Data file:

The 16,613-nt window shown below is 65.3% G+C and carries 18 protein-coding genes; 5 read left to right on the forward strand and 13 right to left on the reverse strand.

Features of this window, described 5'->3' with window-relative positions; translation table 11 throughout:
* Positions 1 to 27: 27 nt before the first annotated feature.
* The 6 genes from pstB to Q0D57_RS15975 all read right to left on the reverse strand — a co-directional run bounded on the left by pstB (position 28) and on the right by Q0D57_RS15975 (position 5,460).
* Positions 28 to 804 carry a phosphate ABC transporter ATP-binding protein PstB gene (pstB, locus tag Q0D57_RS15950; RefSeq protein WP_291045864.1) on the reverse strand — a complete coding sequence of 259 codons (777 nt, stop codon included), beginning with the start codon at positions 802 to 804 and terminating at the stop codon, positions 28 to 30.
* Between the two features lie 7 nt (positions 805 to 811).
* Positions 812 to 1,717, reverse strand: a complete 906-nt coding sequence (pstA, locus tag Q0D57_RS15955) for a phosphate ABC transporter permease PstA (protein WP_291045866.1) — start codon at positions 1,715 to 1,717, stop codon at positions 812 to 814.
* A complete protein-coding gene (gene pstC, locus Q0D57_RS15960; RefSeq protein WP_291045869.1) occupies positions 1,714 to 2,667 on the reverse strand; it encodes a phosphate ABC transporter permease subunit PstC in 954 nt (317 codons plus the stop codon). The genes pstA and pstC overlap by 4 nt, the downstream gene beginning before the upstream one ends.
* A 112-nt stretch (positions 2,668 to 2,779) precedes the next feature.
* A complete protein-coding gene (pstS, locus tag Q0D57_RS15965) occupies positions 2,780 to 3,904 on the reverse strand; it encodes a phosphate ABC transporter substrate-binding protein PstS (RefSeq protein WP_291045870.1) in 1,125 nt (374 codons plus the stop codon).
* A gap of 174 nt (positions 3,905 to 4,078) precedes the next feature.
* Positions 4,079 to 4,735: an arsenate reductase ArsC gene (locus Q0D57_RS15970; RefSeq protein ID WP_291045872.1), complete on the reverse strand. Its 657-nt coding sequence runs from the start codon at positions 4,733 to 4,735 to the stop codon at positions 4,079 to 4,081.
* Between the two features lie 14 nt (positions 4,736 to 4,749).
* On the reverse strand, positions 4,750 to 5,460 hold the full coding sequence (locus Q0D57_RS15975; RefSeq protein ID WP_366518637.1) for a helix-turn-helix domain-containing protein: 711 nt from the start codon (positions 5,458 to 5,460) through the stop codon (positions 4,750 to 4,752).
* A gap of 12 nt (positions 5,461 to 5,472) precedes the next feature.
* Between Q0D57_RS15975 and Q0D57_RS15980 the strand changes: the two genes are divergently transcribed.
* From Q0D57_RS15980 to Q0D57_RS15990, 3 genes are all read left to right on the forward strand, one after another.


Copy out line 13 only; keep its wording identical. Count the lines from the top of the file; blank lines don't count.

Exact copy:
* Between the two features lie 14 nt (positions 4,736 to 4,749).